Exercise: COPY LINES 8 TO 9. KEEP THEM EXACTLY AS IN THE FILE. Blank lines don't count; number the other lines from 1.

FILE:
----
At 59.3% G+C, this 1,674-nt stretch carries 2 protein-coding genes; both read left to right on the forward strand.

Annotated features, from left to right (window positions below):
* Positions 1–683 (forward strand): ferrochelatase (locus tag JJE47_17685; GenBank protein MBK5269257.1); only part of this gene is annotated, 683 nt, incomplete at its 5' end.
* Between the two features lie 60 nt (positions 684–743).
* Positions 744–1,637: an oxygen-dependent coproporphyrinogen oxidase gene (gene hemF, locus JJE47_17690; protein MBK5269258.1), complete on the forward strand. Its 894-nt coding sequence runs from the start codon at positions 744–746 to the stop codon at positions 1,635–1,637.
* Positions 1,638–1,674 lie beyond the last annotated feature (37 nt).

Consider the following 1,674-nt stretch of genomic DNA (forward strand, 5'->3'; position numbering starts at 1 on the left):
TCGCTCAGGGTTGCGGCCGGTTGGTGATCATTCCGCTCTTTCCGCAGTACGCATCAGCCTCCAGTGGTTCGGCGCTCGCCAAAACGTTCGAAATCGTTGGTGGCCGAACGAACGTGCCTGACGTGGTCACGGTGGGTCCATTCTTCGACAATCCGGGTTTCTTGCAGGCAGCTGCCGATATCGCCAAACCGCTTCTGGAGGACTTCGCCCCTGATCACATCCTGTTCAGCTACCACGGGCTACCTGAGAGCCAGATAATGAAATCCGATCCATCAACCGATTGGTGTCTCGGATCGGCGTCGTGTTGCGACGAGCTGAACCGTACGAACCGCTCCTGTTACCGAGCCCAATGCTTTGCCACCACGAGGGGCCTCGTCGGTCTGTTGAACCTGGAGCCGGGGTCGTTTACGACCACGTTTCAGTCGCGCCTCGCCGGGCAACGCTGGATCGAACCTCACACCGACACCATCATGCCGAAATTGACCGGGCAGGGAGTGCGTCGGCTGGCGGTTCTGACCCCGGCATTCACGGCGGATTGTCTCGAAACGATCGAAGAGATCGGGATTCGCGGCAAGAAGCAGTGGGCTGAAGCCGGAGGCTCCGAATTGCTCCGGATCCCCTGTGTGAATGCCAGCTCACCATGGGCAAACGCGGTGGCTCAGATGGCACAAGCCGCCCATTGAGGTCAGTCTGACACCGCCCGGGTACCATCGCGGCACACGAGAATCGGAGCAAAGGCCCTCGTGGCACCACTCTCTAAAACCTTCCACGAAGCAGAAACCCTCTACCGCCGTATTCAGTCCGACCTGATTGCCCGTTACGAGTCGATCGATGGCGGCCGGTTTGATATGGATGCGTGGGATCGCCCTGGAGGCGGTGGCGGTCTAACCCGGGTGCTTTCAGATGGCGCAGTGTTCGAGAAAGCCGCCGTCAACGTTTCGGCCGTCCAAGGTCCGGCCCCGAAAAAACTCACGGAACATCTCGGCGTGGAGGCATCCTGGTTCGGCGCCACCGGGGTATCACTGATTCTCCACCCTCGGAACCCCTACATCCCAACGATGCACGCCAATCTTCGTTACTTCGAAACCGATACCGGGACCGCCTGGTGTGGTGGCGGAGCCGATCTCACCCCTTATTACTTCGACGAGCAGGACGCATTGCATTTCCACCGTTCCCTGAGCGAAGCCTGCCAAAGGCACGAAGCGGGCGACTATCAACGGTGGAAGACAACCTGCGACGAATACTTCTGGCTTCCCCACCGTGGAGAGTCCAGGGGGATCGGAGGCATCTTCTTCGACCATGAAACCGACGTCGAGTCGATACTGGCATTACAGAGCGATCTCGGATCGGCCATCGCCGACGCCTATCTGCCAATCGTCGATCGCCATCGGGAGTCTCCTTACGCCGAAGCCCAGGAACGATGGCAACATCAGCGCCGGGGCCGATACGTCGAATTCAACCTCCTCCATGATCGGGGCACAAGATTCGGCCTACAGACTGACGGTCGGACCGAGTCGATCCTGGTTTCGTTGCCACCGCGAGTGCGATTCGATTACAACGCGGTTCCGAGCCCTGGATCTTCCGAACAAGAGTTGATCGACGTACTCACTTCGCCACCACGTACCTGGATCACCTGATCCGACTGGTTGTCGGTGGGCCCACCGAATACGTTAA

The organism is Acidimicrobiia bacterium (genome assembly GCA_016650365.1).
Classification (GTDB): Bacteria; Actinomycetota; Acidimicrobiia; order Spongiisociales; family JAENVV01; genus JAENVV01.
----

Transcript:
TCGCTCAGGGTTGCGGCCGGTTGGTGATCATTCCGCTCTTTCCGCAGTACGCATCAGCCTCCAGTGGTTCGGCGCTCGCCAAAACGTTCGAAATCGTTGGTGGCCGAACGAACGTGCCTGACGTGGTCACGGTGGGTCCATTCTTCGACAATCCGGGTTTCTTGCAGGCAGCTGCCGATATCGCCAAACCGCTTCTGGAGGACTTCGCCCCTGATCACATCCTGTTCAGCTACCACGGGCTACCTGAGAGCCAGATAATGAAATCCGATCCATCAACCGATTGGTGTCTCGGATCGGCGTCGTGTTGCGACGAGCTGAACCGTACGAACCGCTCCTGTTACCGAGCCCAATGCTTTGCCACCACGAGGGGCCTCGTCGGTCTGTTGAACCTGGAGCCGGGGTCGTTTACGACCACGTTTCAGTCGCGCCTCGCCGGGCAACGCTGGATCGAACCTCACACCGACACCATCATGCCGAAATTGACCGGGCAGGGAGTGCGTCGGCTGGCGGTTCTGACCCCGGCATTCACGGCGGATTGTCTCGAAACGATCGAAGAGATCGGGATTCGCGGCAAGAAGCAGTGGGCTGAAGCCGGAGGCTCCGAATTGCTCCGGATCCCCTGTGTGAATGCCAGCTCACCATGGGCAAACGCGGTGGCTCAGATGGCACAAGCCGCCCATTGAGGTCAGTCTGACACCGCCCGGGTACCATCGCGGCACACGAGAATCGGAGCAAAGGCCCTCGTGGCACCACTCTCTAAAACCTTCCACGAAGCAGAAACCCTCTACCGCCGTATTCAGTCCGACCTGATTGCCCGTTACGAGTCGATCGATGGCGGCCGGTTTGATATGGATGCGTGGGATCGCCCTGGAGGCGGTGGCGGTCTAACCCGGGTGCTTTCAGATGGCGCAGTGTTCGAGAAAGCCGCCGTCAACGTTTCGGCCGTCCAAGGTCCGGCCCCGAAAAAACTCACGGAACATCTCGGCGTGGAGGCATCCTGGTTCGGCGCCACCGGGGTATCACTGATTCTCCACCCTCGGAACCCCTACATCCCAACGATGCACGCCAATCTTCGTTACTTCGAAACCGATACCGGGACCGCCTGGTGTGGTGGCGGAGCCGATCTCACCCCTTATTACTTCGACGAGCAGGACGCATTGCATTTCCACCGTTCCCTGAGCGAAGCCTGCCAAAGGCACGAAGCGGGCGACTATCAACGGTGGAAGACAACCTGCGACGAATACTTCTGGCTTCCCCACCGTGGAGAGTCCAGGGGGATCGGAGGCATCTTCTTCGACCATGAAACCGACGTCGAGTCGATACTGGCATTACAGAGCGATCTCGGATCGGCCATCGCCGACGCCTATCTGCCAATCGTCGATCGCCATCGGGAGTCTCCTTACGCCGAAGCCCAGGAACGATGGCAACATCAGCGCCGGGGCCGATACGTCGAATTCAACCTCCTCCATGATCGGGGCACAAGATTCGGCCTACAGACTGACGGTCGGACCGAGTCGATCCTGGTTTCGTTGCCACCGCGAGTGCGATTCGATTACAACGCGGTTCCGAGCCCTGGATCTTCCGAACAAGAGTTGATCGACGTACTCACTTCGCCACCACGTACCTGGATCACCTGATCCGACTGGTTGTCGGTGGGCCCACCGAATACGTTAA

The organism is Acidimicrobiia bacterium (genome assembly GCA_016650365.1).